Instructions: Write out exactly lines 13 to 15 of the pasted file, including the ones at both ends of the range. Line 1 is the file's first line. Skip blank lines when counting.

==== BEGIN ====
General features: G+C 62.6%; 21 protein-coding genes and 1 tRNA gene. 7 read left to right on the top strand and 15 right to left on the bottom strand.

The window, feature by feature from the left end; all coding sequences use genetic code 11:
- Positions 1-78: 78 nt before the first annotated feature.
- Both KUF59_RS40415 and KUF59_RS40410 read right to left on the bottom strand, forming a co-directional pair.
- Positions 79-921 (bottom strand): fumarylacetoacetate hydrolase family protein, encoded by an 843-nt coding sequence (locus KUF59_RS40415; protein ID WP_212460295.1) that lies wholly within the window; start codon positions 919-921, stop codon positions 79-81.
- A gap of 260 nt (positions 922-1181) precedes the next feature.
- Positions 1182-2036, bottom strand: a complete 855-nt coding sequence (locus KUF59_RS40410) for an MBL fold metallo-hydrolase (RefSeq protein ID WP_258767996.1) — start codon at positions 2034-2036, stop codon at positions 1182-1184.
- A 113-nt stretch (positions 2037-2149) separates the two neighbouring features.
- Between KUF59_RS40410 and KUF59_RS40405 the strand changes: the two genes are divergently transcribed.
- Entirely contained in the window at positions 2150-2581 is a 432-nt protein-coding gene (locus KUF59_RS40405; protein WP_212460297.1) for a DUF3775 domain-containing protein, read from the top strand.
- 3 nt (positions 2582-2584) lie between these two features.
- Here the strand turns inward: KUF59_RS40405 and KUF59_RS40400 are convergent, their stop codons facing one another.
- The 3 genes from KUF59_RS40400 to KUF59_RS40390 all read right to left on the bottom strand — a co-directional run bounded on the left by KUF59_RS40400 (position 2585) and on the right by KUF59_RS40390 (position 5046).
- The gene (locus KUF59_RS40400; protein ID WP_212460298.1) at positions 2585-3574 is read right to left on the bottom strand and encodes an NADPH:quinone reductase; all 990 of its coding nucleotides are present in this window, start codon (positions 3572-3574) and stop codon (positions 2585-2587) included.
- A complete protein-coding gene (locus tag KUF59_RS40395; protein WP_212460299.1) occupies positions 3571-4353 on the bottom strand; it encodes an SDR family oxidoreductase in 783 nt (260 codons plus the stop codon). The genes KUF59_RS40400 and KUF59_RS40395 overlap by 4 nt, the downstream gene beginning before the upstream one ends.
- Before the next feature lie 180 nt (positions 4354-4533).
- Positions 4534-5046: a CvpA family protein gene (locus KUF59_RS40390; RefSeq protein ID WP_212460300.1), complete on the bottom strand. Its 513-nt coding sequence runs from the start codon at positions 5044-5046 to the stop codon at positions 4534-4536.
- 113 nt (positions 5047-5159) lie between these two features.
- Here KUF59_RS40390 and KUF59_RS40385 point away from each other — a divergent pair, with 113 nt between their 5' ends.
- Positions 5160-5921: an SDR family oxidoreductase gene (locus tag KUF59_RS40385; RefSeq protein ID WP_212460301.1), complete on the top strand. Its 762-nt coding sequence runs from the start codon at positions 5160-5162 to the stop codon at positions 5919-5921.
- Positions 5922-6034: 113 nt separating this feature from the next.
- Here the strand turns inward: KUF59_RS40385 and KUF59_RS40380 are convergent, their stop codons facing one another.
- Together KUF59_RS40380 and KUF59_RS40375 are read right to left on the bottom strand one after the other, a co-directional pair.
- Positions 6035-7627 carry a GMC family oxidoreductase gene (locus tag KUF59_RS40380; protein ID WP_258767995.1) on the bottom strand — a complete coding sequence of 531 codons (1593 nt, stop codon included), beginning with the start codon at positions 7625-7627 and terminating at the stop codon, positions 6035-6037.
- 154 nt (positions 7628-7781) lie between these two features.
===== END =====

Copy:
- The 3 genes from KUF59_RS40400 to KUF59_RS40390 all read right to left on the bottom strand — a co-directional run bounded on the left by KUF59_RS40400 (position 2585) and on the right by KUF59_RS40390 (position 5046).
- The gene (locus KUF59_RS40400; protein ID WP_212460298.1) at positions 2585-3574 is read right to left on the bottom strand and encodes an NADPH:quinone reductase; all 990 of its coding nucleotides are present in this window, start codon (positions 3572-3574) and stop codon (positions 2585-2587) included.
- A complete protein-coding gene (locus tag KUF59_RS40395; protein WP_212460299.1) occupies positions 3571-4353 on the bottom strand; it encodes an SDR family oxidoreductase in 783 nt (260 codons plus the stop codon). The genes KUF59_RS40400 and KUF59_RS40395 overlap by 4 nt, the downstream gene beginning before the upstream one ends.